November 30, 2020

Roommates: The good, the bad and the messy

A bad roommate might burn a hole in your couch, start a small fire in the kitchen or break the thermostat to keep a room at 50 degrees Fahrenheit.

April Berryman, junior film production major, lived with a roommate who did all of that in the Webster Village Apartments during fall 2011 and spring 2012.

“I had never met someone so disgusting in my entire life,” Berryman said.

Students who live on campus at Webster University pay $2,025 to $3,865 for room and board. Some students pay that amount to live with a roommate who eats their food, doesn’t clean their own mess and doesn’t show respect.

Berryman’s experience last year wasn’t the first time she had a roommate that didn’t work out. Her first semester at Webster, Berryman lived in Maria Hall. Berryman was paired with a random roommate then, based off her compatibility survey. Berryman and her WVA roommate selected each other mutually prior to the fall 2011.

The survey asks students questions pertaining to the way they live comfortably. The goal of the survey is to match the student with the best possible partner.

“We have a computer system that matches up students who have the best compatibility based on their answers to the survey, but some we do hand-select,” said Chris Rice, community director of the Webster Groves campus. “Nothing is perfect, but it has helped us house students based on the important things.”

Berryman, along with other students, thinks it is a fair system, but there could be a more effective process.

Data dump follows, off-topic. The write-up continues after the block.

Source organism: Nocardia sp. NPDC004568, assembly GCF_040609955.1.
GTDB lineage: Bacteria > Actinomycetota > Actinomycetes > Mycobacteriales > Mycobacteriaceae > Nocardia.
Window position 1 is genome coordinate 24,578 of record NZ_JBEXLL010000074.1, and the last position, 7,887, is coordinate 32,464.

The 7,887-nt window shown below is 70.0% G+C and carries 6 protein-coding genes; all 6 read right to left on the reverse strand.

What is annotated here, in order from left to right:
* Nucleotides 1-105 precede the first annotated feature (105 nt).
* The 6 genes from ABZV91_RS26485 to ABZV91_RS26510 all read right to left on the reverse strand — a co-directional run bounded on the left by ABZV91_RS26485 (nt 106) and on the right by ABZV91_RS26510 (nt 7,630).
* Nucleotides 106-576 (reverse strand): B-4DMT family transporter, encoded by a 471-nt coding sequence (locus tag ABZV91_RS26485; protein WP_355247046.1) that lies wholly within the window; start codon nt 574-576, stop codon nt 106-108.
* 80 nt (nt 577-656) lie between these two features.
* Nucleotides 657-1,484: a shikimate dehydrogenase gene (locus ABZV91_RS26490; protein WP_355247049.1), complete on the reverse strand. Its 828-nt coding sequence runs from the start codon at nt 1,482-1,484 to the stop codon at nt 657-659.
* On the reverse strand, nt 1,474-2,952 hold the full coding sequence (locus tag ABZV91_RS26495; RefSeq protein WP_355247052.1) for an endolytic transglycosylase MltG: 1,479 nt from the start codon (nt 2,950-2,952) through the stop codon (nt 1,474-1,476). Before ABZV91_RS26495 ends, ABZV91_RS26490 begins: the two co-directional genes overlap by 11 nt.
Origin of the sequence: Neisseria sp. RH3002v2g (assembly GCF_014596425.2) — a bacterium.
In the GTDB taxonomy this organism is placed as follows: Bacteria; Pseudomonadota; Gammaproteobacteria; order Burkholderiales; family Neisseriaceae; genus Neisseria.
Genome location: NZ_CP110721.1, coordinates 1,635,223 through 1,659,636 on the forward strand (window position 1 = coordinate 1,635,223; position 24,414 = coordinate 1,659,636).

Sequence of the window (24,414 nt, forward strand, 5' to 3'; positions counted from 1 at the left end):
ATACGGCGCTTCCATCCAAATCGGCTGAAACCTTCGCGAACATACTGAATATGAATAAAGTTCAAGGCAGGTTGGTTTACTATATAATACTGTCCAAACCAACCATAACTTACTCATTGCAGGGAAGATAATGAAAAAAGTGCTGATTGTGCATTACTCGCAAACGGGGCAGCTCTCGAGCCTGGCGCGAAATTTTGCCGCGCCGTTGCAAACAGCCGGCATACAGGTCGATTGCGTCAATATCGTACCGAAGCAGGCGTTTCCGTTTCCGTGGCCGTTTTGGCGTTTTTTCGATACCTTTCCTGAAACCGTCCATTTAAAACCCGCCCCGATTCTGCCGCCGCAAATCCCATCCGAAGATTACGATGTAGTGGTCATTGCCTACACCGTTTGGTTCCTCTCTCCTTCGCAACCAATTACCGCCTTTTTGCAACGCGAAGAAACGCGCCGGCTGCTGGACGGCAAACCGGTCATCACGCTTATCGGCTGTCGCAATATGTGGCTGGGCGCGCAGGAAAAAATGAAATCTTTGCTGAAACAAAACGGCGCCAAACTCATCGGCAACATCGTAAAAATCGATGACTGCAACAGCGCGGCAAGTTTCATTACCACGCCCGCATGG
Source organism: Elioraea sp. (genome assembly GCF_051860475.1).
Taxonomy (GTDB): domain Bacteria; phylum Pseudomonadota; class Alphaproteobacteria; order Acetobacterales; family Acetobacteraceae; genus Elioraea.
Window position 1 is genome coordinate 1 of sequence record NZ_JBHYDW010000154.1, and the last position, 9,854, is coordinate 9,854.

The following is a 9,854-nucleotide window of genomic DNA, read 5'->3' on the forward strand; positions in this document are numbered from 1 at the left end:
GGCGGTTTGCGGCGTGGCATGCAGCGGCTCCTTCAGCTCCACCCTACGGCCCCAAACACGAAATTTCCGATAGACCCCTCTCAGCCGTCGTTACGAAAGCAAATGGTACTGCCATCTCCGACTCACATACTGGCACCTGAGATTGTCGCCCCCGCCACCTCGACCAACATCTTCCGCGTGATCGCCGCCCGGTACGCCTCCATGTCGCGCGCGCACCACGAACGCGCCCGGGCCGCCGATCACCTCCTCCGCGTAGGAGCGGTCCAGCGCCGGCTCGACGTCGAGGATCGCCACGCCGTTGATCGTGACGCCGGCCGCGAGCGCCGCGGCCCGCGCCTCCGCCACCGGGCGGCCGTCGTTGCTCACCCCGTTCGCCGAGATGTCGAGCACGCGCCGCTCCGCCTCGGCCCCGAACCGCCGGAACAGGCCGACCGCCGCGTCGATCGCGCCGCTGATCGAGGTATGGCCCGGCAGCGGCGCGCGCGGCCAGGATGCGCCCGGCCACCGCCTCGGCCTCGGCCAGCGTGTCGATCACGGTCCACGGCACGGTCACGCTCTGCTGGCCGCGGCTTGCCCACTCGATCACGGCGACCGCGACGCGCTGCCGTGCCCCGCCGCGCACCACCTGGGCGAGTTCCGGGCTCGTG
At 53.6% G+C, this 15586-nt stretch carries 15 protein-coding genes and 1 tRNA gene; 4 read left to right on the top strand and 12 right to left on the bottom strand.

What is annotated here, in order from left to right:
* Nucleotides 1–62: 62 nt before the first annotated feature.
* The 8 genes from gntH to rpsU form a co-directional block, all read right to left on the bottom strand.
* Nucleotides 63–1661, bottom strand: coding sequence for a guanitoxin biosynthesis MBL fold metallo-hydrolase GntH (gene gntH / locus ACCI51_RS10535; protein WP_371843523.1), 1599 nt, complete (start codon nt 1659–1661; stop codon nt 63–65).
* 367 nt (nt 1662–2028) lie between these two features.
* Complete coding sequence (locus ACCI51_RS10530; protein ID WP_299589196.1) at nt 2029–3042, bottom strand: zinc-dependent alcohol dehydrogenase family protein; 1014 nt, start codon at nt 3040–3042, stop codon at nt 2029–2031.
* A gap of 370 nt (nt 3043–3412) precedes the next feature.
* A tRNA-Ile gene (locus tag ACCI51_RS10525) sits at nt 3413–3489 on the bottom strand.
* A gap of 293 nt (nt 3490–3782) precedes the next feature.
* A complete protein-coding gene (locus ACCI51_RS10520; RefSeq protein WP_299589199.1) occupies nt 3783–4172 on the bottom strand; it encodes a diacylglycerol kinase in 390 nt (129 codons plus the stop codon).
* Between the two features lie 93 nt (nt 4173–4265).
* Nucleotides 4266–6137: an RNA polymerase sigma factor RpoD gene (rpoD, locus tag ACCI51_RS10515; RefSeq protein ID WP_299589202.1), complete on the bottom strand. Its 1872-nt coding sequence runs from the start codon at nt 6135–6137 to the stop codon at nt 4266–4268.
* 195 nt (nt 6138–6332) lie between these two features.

“It is the best that I think they can do,” said Chole Hall, a sophomore media communications major. “In a perfect world, it wouldn’t be good enough at all.”

Berryman believes a better way to match roommates would be to have students to write essays explaining how they live comfortably.

“We have to write essays just get into the school, and I would write like two or three different essays,” Berryman said. “It wouldn’t have to be a formal one, but just a list of stuff.”

However, the university has students in desperate need of housing. In those cases, the matching system isn’t as large a part of the process. Transfer students, international graduate students and others waiting to move in are put in the best possible place, causing less compatible matches.

Hall had a student placed in her room mid-semester after Hall’s prior roommate dropped out.

“At first we got along, but we were just super different people and we weren’t matched,” Hall said.

After multiple meetings with their Residential Assistant, Hall and her roommate set up a meeting with Rice to discuss a possible room change. In that meeting, it was brought up that Hall’s roommate requested on her survey to not be placed with a smoker. Hall said the switch was made so quickly that within four hours, her roommate was placed into another room.

“I think if the smoking allergy wasn’t involved, then we wouldn’t have been able to switch,” Hall said. “And that is what I have a problem with.”

Rice said on average, five to 10 students switch rooms each semester. Students requesting a room change are charged a $75 fee — depending on their reason for switching. The charge is for the extra housing paperwork and cleaning of the room. In Hall’s case, her roommate didn’t have to pay the fee due to the smoking issue.

SELECTED QUESTIONS FROM ROOMMATE SURVEY - Incoming students who will live on campus fill out a roommate compatibility survey. Housing and Residential Life uses the survey results to pair students that share habits and traits. GRAPHIC BY VICTORIA COURTNEY

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